Although this alternate technique will work in some cases, it can result in the generation of false errors. For example, with regard to FIG. 2a, the geometry which interconnects node 1 and node 2 includes errors which are highlighted in bold in FIG. 2b. As can be seen, a number of portions of the layer geometry, which interconnects nodes 1 and 2, would be displayed such that the user would falsely believe that a path with a continuous 30 units width did not exist between nodes 1 and 2. Thus, the designer must continually verify that any error generated represents an actual error for the path of interest. However, assuming all portions of the layer geometry which do conform with the minimum width requirements (e.g., shaded portion of FIG. 1b) can be independently displayed, the user can visually verify that a path which satisfies the minimum width requirements between nodes 1 and 2 does exist. Such a technique can be performed using the steps described below with respect to FIG. 4.

An alternate technique for verifying that predetermined design constraints are satisfied for an arbitrary path defined by at least two nodes will now be described with respect to FIGS. 3a and 3b. As with FIGS. 1a and 2a, the method associated with FIG. 3a begins by labeling all polygons in the integrated circuit so that the geometries associated with any desired integrated circuit layout can be separately displayed. To determine whether polygons located along a path between arbitrarily specified nodes conform with minimum width requirements for that path, all polygons in the layer which includes the nodes of interest are reduced in size by an amount slightly less than the minimum width requirement. Thus, remaining portions displayed will verify whether a path between the nodes possesses the minimum width requirements, as shown, for example, by the area 16 in FIG. 3b.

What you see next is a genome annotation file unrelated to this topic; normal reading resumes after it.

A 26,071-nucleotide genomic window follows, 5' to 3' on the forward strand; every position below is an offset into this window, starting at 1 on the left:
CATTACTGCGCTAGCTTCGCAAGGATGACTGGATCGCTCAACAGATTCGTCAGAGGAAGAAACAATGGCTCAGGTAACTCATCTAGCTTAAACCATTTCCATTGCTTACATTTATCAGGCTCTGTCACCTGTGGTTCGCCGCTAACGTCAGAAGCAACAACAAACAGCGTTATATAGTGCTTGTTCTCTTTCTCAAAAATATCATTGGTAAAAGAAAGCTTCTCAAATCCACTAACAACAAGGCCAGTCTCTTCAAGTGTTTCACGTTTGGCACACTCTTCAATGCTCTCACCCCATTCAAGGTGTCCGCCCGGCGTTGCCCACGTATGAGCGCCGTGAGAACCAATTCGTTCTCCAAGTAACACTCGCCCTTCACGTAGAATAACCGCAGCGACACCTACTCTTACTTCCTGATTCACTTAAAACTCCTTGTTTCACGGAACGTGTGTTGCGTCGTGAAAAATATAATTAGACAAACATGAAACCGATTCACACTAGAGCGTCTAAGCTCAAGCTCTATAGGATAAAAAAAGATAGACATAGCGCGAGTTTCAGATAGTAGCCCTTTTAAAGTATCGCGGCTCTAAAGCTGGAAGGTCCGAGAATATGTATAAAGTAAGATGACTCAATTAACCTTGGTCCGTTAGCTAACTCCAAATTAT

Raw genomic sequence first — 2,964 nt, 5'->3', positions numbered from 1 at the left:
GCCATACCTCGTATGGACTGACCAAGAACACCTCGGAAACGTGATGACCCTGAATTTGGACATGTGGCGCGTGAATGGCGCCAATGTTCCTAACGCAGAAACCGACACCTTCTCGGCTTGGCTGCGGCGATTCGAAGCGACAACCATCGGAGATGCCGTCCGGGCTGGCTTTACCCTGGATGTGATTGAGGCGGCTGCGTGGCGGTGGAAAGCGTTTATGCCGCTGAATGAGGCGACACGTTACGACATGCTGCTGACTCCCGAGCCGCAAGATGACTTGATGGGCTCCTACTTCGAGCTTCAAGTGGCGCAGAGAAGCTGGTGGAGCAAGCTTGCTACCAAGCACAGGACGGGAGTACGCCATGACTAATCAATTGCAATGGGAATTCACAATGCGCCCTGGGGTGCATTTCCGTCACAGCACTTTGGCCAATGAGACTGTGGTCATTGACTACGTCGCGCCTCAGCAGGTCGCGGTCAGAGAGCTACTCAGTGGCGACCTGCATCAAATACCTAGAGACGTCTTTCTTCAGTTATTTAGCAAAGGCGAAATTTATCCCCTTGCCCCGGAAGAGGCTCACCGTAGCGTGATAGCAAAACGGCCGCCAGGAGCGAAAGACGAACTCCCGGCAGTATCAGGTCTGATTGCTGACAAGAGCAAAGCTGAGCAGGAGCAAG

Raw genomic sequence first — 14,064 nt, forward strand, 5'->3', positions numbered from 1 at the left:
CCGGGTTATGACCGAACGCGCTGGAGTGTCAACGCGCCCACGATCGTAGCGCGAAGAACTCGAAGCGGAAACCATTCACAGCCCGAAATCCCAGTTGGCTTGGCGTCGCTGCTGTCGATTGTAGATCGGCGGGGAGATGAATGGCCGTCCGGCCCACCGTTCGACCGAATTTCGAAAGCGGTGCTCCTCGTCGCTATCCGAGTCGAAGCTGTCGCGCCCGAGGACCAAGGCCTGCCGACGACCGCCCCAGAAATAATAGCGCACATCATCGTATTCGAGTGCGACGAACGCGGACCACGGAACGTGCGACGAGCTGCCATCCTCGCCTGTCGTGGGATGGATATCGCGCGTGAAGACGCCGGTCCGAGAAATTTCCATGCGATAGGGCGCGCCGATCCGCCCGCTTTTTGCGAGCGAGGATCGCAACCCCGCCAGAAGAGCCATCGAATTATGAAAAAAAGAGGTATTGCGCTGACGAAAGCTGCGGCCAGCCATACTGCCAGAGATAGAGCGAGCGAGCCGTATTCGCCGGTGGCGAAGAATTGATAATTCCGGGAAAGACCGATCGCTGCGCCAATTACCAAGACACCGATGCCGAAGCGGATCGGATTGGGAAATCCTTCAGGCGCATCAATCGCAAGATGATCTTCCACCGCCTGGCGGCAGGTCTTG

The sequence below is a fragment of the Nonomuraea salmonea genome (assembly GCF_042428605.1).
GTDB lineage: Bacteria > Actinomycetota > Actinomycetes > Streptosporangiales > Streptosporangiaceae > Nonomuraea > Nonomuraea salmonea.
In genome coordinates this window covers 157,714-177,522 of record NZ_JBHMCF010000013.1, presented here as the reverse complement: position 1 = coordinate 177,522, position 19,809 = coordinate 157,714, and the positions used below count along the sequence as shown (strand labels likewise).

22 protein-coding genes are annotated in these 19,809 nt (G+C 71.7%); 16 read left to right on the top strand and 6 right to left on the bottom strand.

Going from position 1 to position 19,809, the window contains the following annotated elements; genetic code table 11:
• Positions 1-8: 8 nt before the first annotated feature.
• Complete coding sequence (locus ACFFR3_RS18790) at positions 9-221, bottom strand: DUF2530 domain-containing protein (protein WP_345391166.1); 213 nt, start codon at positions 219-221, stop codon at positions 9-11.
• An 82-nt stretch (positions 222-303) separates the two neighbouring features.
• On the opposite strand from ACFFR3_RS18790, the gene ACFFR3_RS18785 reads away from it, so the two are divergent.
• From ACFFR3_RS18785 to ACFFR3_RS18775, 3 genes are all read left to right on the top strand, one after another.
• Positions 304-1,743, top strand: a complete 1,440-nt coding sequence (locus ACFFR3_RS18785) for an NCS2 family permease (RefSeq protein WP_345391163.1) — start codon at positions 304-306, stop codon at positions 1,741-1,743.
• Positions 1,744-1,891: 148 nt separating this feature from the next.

Although a technique as described with respect to FIGS. 3a-3b will work in most cases, an error is introduced in the determination. This error is due to the FIG. 3a polygons being reduced in size by an amount slightly less than the desired minimum width as illustrated by the highlighted lines in FIG. 3a.

Because the techniques associated with FIGS. 1-3 include varying degrees of error, an alternate, fully automated, technique will be described with respect to FIGS. 4 and 5. In accordance with the FIG. 4 flow chart, a labeling step 20 similar to that described with respect to FIG. 1 a is initiated. Further, a file of polygons for an integrated circuit layout layer which includes those polygons located along the arbitrary path is created (i.e., steps 22 and 24) in a manner similar to that described with respect to FIG. 1a. Thus, the geometry of any integrated circuit layout layer can be identified to produce the FIG. 1a information. However, because a fully automated technique is used for this embodiment, the geometry of a layer which includes the nodes of interest need not be displayed.